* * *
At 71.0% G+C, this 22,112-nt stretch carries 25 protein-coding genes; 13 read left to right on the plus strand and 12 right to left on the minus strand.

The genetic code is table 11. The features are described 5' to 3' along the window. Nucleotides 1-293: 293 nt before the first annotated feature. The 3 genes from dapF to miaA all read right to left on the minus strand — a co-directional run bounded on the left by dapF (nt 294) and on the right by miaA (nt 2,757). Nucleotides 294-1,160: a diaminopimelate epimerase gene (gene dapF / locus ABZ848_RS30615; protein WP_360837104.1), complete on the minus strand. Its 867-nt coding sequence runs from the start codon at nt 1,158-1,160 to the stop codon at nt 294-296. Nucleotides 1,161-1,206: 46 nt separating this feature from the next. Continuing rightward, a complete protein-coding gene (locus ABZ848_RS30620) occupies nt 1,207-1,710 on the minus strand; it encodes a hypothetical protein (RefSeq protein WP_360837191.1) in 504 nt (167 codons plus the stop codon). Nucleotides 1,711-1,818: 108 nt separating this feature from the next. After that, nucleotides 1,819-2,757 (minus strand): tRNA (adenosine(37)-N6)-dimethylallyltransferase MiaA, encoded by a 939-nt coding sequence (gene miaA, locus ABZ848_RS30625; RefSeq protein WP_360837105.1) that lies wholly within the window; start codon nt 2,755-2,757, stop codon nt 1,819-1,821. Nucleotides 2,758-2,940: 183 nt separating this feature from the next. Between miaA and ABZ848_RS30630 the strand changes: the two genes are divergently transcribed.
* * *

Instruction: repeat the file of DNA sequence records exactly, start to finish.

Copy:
At 71.0% G+C, this 22,112-nt stretch carries 25 protein-coding genes; 13 read left to right on the plus strand and 12 right to left on the minus strand.

The genetic code is table 11. The features are described 5' to 3' along the window. Nucleotides 1-293: 293 nt before the first annotated feature. The 3 genes from dapF to miaA all read right to left on the minus strand — a co-directional run bounded on the left by dapF (nt 294) and on the right by miaA (nt 2,757). Nucleotides 294-1,160: a diaminopimelate epimerase gene (gene dapF / locus ABZ848_RS30615; protein WP_360837104.1), complete on the minus strand. Its 867-nt coding sequence runs from the start codon at nt 1,158-1,160 to the stop codon at nt 294-296. Nucleotides 1,161-1,206: 46 nt separating this feature from the next. Continuing rightward, a complete protein-coding gene (locus ABZ848_RS30620) occupies nt 1,207-1,710 on the minus strand; it encodes a hypothetical protein (RefSeq protein WP_360837191.1) in 504 nt (167 codons plus the stop codon). Nucleotides 1,711-1,818: 108 nt separating this feature from the next. After that, nucleotides 1,819-2,757 (minus strand): tRNA (adenosine(37)-N6)-dimethylallyltransferase MiaA, encoded by a 939-nt coding sequence (gene miaA, locus ABZ848_RS30625; RefSeq protein WP_360837105.1) that lies wholly within the window; start codon nt 2,755-2,757, stop codon nt 1,819-1,821. Nucleotides 2,758-2,940: 183 nt separating this feature from the next. Between miaA and ABZ848_RS30630 the strand changes: the two genes are divergently transcribed.